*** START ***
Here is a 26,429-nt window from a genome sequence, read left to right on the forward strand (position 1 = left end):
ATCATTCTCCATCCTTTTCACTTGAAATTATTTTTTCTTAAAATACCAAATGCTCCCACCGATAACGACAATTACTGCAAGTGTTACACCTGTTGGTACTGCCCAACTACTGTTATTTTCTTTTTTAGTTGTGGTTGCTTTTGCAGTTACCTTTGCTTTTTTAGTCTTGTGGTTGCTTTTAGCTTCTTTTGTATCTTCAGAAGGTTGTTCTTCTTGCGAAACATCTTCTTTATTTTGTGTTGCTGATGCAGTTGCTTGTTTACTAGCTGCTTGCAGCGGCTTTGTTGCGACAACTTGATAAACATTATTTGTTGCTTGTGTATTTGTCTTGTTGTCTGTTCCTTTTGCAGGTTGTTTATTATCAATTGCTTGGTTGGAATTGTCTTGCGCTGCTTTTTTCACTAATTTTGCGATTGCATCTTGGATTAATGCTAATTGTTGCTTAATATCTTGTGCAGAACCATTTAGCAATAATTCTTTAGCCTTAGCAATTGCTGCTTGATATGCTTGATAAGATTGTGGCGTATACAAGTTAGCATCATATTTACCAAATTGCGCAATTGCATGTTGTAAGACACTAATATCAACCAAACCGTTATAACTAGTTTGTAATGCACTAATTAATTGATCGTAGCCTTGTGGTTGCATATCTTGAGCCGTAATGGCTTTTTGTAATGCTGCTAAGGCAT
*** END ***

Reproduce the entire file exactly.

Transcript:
Here is a 26,429-nt window from a genome sequence, read left to right on the forward strand (position 1 = left end):
ATCATTCTCCATCCTTTTCACTTGAAATTATTTTTTCTTAAAATACCAAATGCTCCCACCGATAACGACAATTACTGCAAGTGTTACACCTGTTGGTACTGCCCAACTACTGTTATTTTCTTTTTTAGTTGTGGTTGCTTTTGCAGTTACCTTTGCTTTTTTAGTCTTGTGGTTGCTTTTAGCTTCTTTTGTATCTTCAGAAGGTTGTTCTTCTTGCGAAACATCTTCTTTATTTTGTGTTGCTGATGCAGTTGCTTGTTTACTAGCTGCTTGCAGCGGCTTTGTTGCGACAACTTGATAAACATTATTTGTTGCTTGTGTATTTGTCTTGTTGTCTGTTCCTTTTGCAGGTTGTTTATTATCAATTGCTTGGTTGGAATTGTCTTGCGCTGCTTTTTTCACTAATTTTGCGATTGCATCTTGGATTAATGCTAATTGTTGCTTAATATCTTGTGCAGAACCATTTAGCAATAATTCTTTAGCCTTAGCAATTGCTGCTTGATATGCTTGATAAGATTGTGGCGTATACAAGTTAGCATCATATTTACCAAATTGCGCAATTGCATGTTGTAAGACACTAATATCAACCAAACCGTTATAACTAGTTTGTAATGCACTAATTAATTGATCGTAGCCTTGTGGTTGCATATCTTGAGCCGTAATGGCTTTTTGTAATGCTGCTAAGGCAT